Adding Noise for Creativity

Most of the time we will want to try to use the lowest ISO setting possible to get a good "clean" image, with minimal noise and rich vibrant colors.  This type of image is generally sought after in studio and portrait photography, and many lifestyle images also require that clean, simple look - any images where we don't want the added distraction of noise and have colours that are vivid and true to life. 

However, occasionally it can be interesting to go the other way and deliberately take images with a high ISO to GET that noise and dulled colors.  Noise can add a certain moodiness to an image, a sense of mystery, adds grittiness and texture, or can simply add to the overall "nighttime" look to an image - so if you want to convey any of these things then deliberately choosing a high ISO or adding grain in processing can sometimes add an extra element. (Of course the other reason is when you simply have no choice - you are stopped down as much as you can be with your aperture, and your shutter speed is as low as it can go without introducing motion blur. In that case, you simply need a high ISO to balance your exposure - but being aware of the consequences of a high ISO can mean that you can embrace the noise more fully!)

Here are some images where I've played around with noise - either by adding it in processing, or by deliberately shooting with a high ISO.  It's not my usual style for sure (I wouldn't say I was normally dark, moody or gritty at all, although my husband may wish to disagree) and I'm sure it's not something that is to everyone's taste, but it really can fun to play around with photography and do something different!

Here's some where I've played around with noise:

With the image at the very top of this post, the high ISO produces softer, more muted colours, and the grain adds to the grittiness at the beach.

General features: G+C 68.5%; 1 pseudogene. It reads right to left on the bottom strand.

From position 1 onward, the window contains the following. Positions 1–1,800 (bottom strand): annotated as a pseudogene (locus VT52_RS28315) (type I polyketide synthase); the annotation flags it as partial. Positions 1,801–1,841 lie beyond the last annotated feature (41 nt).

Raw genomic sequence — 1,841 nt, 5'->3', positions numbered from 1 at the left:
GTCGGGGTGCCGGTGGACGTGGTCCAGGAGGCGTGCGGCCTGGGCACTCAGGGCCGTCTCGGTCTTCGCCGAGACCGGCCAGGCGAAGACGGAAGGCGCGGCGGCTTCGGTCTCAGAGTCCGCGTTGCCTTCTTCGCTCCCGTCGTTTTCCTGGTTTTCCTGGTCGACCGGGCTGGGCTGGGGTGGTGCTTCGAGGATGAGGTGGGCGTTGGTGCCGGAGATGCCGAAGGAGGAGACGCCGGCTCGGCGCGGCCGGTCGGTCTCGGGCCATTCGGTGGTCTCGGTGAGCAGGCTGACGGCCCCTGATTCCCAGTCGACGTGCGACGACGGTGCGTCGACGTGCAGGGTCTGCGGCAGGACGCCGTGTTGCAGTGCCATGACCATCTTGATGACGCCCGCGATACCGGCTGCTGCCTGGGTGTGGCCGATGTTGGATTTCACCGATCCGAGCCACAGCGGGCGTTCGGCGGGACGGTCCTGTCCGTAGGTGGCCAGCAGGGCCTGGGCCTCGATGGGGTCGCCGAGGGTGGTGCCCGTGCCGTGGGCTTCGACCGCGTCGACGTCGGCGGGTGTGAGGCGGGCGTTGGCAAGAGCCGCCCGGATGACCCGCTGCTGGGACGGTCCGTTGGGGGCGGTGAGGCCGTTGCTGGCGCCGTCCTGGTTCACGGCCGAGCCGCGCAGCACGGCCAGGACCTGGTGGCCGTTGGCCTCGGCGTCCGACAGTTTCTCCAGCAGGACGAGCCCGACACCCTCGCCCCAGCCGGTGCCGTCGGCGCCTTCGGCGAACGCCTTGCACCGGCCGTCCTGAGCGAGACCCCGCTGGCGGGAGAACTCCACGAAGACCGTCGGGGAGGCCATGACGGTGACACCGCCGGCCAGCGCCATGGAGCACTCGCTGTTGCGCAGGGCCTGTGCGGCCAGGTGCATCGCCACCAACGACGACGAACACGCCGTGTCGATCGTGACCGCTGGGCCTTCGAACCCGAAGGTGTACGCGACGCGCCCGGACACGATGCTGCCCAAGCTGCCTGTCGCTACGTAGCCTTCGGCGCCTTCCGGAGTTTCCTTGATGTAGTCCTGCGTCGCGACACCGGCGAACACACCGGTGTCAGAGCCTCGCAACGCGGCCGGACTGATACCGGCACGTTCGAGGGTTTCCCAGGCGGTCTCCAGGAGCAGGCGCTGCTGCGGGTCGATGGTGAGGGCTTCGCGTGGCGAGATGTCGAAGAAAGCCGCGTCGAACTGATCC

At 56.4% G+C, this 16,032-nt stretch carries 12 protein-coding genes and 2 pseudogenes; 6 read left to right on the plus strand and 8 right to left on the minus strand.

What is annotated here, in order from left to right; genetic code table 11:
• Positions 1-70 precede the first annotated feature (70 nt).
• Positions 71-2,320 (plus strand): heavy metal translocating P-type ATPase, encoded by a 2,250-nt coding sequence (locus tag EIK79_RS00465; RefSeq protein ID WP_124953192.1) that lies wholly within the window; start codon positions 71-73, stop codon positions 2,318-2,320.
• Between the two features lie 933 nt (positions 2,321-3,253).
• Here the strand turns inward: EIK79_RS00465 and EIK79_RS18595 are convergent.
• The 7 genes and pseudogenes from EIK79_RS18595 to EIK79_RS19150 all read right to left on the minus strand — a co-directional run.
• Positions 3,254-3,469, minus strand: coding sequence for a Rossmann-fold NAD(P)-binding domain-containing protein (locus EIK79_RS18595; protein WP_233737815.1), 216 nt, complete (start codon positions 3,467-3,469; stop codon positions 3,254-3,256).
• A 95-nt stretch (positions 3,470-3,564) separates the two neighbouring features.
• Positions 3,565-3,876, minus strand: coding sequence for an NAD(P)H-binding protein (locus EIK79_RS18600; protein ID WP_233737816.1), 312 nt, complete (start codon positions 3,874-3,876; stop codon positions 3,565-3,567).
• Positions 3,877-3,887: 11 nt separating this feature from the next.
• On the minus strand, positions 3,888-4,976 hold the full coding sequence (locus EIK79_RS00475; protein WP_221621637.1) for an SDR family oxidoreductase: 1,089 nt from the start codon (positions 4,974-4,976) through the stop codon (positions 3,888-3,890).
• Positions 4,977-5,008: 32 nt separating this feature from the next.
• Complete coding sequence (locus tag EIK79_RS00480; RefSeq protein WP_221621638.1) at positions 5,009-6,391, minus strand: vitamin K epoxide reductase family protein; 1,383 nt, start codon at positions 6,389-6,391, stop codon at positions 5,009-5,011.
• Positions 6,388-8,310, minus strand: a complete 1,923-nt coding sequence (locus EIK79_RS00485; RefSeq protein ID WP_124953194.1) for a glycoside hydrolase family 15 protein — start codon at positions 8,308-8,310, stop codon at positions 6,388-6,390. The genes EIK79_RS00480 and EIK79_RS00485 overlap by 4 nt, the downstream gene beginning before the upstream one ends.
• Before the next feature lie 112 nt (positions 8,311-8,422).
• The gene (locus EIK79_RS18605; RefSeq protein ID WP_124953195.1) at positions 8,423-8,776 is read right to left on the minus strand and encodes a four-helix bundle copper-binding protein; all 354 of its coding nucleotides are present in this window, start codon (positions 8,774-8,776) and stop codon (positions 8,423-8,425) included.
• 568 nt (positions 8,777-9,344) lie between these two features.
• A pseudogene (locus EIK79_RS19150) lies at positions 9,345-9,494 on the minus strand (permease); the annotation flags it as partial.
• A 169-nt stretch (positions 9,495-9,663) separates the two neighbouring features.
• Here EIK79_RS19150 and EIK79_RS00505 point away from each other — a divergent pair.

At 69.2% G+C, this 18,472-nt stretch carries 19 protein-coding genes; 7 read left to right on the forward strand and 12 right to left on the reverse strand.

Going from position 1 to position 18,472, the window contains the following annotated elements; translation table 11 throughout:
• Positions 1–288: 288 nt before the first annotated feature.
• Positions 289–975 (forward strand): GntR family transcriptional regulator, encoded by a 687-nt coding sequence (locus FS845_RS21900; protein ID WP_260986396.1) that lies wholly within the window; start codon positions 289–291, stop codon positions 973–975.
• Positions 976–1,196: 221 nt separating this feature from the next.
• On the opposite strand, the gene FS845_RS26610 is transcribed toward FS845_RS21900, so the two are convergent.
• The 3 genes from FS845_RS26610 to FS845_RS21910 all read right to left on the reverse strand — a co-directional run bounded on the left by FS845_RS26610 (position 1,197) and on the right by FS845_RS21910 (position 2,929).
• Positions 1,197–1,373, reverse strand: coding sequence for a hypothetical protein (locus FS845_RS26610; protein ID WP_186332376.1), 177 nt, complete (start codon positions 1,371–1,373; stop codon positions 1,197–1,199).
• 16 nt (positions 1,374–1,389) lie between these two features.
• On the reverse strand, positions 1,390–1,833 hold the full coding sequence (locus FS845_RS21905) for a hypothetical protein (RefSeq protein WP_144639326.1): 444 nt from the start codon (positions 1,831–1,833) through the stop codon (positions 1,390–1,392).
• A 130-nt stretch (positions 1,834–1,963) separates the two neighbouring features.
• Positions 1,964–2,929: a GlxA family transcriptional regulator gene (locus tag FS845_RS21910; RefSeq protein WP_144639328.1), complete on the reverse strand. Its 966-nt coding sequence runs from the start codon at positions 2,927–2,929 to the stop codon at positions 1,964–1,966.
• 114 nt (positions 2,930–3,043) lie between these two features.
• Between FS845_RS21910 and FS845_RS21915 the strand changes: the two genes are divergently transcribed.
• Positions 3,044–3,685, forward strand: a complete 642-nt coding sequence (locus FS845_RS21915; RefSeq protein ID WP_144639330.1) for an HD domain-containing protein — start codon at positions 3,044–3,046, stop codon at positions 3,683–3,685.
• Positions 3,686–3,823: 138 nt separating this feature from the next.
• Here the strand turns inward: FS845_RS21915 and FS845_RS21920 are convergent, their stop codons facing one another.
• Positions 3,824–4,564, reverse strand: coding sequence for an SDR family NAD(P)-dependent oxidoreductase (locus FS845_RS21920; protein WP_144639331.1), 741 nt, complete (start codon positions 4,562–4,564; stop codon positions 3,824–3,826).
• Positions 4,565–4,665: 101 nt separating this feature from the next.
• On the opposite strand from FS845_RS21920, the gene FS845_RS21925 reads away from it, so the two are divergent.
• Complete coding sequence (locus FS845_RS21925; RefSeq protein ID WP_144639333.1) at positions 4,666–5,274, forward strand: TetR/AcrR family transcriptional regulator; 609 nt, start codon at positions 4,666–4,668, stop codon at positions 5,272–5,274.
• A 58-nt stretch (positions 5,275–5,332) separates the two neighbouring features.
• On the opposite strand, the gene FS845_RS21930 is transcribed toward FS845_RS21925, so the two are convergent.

In this image I've stretched my camera as far as it would go, and used an ISO of 25600 so the grain is all natural. , and just helps convey that dark nightime look. (The grain doesn't show up as much in this image sized for web, but I can assure you it is very grainy!) 

I added grain in processing to this image to see how it would look, since it is not a typical portrait, and I felt it lacked something. Adding noise was one of the ways I played around with it and actually I quite like the affect. 

You can take an image with a high ISO to get the affect or if you just want to play around to see the affect after you have taken the image,  then you can also add it in processing - here's how:

 Photoshop & Photoshop Elements 

Create a new layer (CMD + J on a mac, CTRL + J on a PC) then go to FILTER, then NOISE, then ADD NOISE.  You can change the amount by moving the slider, UNIFORM will make grain random (looks less fake) and GAUSSIN will apply more contrast. MONOCHROMATIC changes the grain to black and white only and removes colour noise.  


Go into the DEVELOP module, and scroll all the way down to the EFFECTS PANEL.  You will see three sliders under GRAIN - amount size and roughness.  AMOUNT will determine how much grain in there, SIZE determines how large the flecks of grain are, ROUGHNESS is the patten. 

For both options, you just really need to have a play with the sliders to see how you  like it! I would leave it as a last step in your processing though, as what you do after that will affect the grain (cloning or extending canvases is especially hard to do after you've added it) 

Having a play with the images you take is a fun part of photography, so don't be afraid to experiment!